Pz | 0.82 | 0.84 |
| 1.4 | 1–2; 5–7 | 2.38 | 2.42 | *0.437 | 19 | 19 |

T7 | 0.83 | 0.85 |
| 1.4 | 1–1.4; 4.4–6.5 | 2.42 | 2.42 | NS | NA | NA |

T8 | 0.84 | 0.86 |
| 1.4 | 1–1.4 | 2.41 | 2.43 | *0.150 | 1 | 1 |

P7 | 0.84 | 0.85 |
| 1 | 1–1.4; 3–25 | 2.41 | 2.43 | NS | NA | NA |

P8 | 0.83 | 0.84 |
| 1.2 | 1–2; 4–30 | 2.42 | 2.44 | *0.437 | 1 | 1 |

The NCSE values are computed from a threshold of 1 to 30 ms in which the significance results are obtained overall from both eye-closed and eye-open conditions during resting states for 19 channels C3, C4, Cz, F3, F4, F7, F8, Fp1, Fp2, Fz, O1, O2, P3, P4, Pz, T7, T8, P7 and P8 according to 10–20 system. MSE was also estimated with *m* = 1 and *r* = 0.25 times the SD of the original time series. The results are summarized in Table 2. The values of EO for NCSE and MSE at all electrodes are higher than those of EC. These electrodes are chosen according to 10–20 international standard system and are representing the overall 129 other electrodes as usually used in the research to investigate the non-linear dynamics such as correlation, coherence, complexity or any spectral measure.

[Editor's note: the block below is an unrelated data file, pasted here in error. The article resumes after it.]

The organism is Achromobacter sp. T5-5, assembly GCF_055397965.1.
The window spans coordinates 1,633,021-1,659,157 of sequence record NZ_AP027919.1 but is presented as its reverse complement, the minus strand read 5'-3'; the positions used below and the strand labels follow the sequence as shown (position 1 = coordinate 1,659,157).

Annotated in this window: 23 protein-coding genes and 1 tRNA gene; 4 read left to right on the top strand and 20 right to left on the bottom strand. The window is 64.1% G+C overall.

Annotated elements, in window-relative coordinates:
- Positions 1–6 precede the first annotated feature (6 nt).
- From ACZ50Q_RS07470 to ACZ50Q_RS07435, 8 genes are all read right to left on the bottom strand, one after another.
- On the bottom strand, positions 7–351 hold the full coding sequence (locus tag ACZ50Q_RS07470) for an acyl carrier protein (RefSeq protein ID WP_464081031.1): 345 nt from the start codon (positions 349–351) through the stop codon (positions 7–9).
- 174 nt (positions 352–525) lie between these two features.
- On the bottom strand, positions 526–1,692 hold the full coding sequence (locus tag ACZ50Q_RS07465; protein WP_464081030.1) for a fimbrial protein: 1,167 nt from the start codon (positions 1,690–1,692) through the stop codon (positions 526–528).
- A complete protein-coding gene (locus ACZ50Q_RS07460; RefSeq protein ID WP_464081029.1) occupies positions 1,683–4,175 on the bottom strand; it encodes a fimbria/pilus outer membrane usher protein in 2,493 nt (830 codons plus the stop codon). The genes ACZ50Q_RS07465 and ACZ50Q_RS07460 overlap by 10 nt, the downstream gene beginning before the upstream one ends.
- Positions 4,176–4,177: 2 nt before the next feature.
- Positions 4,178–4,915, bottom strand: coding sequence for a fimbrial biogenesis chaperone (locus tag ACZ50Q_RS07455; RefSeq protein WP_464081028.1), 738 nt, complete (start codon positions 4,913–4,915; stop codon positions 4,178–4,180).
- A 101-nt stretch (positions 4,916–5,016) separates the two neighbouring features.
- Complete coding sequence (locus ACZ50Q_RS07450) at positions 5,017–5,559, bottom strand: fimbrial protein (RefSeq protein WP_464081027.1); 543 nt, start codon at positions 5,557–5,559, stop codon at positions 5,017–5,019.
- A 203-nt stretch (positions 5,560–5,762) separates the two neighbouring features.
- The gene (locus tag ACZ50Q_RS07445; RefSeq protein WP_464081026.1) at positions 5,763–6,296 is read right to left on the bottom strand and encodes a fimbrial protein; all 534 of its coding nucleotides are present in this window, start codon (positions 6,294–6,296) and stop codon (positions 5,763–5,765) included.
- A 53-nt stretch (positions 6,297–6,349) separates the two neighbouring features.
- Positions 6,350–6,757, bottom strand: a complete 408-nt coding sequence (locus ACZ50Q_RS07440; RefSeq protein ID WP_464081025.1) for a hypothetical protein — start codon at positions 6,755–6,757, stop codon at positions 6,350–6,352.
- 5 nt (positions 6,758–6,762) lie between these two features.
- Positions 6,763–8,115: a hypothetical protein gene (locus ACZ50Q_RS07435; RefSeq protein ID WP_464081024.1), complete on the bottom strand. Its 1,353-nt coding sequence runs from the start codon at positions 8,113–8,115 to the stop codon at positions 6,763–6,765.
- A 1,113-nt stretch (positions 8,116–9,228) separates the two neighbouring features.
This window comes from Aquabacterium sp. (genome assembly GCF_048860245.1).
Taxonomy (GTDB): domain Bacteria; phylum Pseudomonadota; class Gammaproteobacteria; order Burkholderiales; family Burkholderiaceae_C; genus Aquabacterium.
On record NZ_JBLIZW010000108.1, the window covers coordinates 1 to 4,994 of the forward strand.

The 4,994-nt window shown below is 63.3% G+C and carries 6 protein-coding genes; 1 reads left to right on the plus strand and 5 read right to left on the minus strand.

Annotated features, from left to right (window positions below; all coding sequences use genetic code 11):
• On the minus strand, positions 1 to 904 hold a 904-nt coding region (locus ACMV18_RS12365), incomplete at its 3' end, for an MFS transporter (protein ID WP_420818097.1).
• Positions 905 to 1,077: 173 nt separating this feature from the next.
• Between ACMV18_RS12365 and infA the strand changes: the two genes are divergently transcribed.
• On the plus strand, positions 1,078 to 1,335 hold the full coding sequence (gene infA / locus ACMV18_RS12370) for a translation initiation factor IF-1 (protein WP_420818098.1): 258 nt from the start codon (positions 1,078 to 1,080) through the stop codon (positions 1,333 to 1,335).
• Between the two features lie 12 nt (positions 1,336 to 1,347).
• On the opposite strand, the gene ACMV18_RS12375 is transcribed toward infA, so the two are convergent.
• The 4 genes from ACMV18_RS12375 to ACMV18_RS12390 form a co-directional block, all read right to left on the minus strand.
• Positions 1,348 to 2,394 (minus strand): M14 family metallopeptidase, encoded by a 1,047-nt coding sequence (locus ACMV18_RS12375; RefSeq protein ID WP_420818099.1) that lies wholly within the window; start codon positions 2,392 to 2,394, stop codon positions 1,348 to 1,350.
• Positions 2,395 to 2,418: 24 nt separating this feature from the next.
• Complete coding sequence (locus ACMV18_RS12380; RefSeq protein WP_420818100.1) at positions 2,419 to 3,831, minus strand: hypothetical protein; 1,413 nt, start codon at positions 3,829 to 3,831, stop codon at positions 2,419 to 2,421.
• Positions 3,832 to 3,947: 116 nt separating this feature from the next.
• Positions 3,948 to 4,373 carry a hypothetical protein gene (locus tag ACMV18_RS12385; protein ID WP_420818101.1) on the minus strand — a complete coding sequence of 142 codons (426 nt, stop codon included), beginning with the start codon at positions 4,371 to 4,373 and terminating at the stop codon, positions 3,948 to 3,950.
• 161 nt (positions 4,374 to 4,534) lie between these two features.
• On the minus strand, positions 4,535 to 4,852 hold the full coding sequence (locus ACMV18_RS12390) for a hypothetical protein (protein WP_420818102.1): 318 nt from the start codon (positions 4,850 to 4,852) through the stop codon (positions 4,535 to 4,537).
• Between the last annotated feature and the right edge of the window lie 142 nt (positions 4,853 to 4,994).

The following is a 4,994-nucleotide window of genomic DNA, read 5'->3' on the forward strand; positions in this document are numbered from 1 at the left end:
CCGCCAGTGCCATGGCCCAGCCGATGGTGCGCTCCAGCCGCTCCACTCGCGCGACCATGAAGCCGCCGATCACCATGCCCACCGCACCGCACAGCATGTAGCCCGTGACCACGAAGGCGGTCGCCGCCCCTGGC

*P*value) significance value for EC and EO during resting states are reflected in Table 2 with a corresponding threshold also reflected where these highest significance levels are obtained. The column Significance (